There seems to be no conflict between holding that God is free and that God is perfectly good. A free being may have a perfectly good set of desires, slate of character traits, and career of actions. But if freedom involves the possibility of acting either way with respect to matters of moral relevance, then a free being cannot be necessarily perfectly good. For there is no possible world in which a necessarily perfectly good being acts wrongly; but for every significantly free being there is a possible world in which that being acts wrongly.

There are various ways to resist this argument. See the entry on compatibilism. So given compatibilism, we cannot object that God is unfree simply because at the point of divine choice the only real possibility is that God declines to choose to do wrong. Incompatibilists about free will — those who hold that free will is incompatible with determinism — have not been of one mind about whether the ability to act otherwise is a condition of free will, and if so, in what sense, or whether there is some other requirement on free action in the vicinity.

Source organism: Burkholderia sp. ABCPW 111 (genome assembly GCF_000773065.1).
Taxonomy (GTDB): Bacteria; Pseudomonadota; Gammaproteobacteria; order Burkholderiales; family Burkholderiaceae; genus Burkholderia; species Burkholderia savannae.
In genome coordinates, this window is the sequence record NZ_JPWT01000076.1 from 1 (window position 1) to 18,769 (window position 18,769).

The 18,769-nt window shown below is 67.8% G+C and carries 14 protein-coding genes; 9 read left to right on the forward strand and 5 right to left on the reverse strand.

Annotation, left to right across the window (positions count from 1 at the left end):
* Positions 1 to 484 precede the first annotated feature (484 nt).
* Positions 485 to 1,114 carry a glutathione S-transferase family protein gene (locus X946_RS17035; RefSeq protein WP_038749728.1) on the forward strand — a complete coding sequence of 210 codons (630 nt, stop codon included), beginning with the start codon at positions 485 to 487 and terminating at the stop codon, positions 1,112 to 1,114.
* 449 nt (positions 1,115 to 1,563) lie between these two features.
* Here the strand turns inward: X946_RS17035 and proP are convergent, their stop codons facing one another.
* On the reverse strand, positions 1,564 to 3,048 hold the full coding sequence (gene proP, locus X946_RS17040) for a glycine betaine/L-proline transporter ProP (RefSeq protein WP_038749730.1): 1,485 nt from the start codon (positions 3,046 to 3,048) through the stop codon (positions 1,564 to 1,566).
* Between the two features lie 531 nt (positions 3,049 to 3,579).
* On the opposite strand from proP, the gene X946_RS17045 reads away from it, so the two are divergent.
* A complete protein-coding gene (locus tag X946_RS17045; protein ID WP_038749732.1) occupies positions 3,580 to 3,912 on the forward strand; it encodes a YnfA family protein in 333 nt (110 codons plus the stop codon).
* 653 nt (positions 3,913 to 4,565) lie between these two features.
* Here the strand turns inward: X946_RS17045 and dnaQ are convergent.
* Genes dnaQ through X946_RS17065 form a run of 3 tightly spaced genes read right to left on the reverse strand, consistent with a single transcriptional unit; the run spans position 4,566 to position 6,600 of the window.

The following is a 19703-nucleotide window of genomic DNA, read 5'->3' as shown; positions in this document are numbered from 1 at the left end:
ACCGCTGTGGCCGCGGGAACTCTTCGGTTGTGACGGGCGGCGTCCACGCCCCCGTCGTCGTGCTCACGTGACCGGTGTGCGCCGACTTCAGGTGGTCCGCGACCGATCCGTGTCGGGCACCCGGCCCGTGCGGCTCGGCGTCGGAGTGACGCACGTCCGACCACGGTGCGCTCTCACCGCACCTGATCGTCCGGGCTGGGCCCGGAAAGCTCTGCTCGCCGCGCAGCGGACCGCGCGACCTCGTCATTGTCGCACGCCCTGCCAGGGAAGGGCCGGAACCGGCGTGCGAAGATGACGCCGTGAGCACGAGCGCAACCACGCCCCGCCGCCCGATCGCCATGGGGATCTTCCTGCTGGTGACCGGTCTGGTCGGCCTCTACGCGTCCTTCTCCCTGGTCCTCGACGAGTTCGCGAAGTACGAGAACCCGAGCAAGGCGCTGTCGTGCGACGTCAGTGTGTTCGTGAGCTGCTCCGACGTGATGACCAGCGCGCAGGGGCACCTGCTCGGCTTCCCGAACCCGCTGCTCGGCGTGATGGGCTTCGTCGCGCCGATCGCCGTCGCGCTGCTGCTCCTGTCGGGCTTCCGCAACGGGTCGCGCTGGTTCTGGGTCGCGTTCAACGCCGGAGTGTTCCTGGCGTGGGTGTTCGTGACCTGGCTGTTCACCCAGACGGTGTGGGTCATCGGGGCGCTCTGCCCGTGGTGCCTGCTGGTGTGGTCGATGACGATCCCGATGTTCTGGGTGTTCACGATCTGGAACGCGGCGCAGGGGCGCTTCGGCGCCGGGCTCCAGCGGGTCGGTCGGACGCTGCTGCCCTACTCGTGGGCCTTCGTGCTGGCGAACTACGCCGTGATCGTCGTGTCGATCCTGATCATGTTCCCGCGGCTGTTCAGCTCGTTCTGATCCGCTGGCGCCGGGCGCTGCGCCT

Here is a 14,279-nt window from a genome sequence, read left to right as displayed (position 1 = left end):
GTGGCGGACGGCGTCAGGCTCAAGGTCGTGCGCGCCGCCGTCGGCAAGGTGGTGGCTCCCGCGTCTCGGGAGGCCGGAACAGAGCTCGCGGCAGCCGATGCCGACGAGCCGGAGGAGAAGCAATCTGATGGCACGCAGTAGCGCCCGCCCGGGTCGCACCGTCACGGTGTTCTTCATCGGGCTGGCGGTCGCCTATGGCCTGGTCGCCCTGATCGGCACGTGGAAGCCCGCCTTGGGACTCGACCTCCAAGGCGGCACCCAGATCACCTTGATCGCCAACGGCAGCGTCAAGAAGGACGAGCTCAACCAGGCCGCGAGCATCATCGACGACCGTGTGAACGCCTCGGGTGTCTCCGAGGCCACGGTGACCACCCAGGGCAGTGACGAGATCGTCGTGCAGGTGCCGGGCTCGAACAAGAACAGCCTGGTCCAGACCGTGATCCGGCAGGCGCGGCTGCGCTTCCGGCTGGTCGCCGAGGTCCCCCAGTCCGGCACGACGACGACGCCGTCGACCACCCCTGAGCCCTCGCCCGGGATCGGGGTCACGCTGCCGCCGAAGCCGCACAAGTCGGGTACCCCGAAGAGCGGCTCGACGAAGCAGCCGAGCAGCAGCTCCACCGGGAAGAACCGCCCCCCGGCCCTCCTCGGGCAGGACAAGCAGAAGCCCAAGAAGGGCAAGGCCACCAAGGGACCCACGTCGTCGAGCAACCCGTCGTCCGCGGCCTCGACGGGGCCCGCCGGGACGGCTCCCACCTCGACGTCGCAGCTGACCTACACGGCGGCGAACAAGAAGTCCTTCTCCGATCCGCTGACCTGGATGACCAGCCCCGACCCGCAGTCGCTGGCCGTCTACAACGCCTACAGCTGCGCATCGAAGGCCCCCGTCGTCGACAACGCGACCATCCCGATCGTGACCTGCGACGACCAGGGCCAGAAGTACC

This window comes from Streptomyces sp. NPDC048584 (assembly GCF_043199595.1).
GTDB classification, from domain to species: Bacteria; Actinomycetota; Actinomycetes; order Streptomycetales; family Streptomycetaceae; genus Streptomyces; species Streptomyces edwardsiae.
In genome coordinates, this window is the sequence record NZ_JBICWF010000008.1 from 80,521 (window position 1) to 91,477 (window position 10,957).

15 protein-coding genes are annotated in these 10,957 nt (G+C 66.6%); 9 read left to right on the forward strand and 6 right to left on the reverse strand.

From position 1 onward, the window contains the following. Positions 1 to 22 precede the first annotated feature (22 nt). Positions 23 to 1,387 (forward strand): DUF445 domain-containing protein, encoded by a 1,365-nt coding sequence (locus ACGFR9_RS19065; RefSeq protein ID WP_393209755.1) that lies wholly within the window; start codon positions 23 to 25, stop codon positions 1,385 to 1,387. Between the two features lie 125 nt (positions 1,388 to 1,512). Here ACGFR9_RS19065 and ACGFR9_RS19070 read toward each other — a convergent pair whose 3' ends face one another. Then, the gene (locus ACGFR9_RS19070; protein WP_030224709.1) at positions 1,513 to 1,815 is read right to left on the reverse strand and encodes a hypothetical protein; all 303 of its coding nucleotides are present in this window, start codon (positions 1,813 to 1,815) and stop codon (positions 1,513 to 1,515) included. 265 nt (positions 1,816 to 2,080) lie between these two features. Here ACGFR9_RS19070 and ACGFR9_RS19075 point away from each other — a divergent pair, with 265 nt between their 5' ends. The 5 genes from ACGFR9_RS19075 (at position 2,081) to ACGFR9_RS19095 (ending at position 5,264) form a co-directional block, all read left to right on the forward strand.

See the entry on arguments for incompatibilism.


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Those who hold to a strong version of the incompatibilist view might claim that for an action to be free, then at the very point of decision to perform the action, holding everything else constant, it must be possible for the agent to choose to act one way or the other. Such a view would indeed be incompatible with necessary moral goodness on the assumption that only free action is creditable to the agent. But other incompatibilists have held that even given a strong libertarian account of free will, it is possible for there to be beings whose orientation toward the good and vivid awareness of it is such that acting wrongly is not a real possibility for them.

It would be misleading to say that the glorified in heaven act rightly, but unwillingly; rather, they are hyper-willing to act rightly, and sinning is simply unthinkable, off the table, not a serious deliberative possibility for them Stump ; Kretzmann ; see also Swinburne , p.

Natural Theology

It is unclear how damaging that outcome would be. If one is convinced that moral goodness is a great-making feature that God must exhibit, then there is a deep problem for perfect being theology, as it seems that God must be free and God must be perfectly morally good, yet these cannot be co-realized. We will consider some suggestions toward this latter possibility below. Suppose that we allow that God cannot act wrongly, and that this does not threaten divine freedom, given the best account of divine freedom.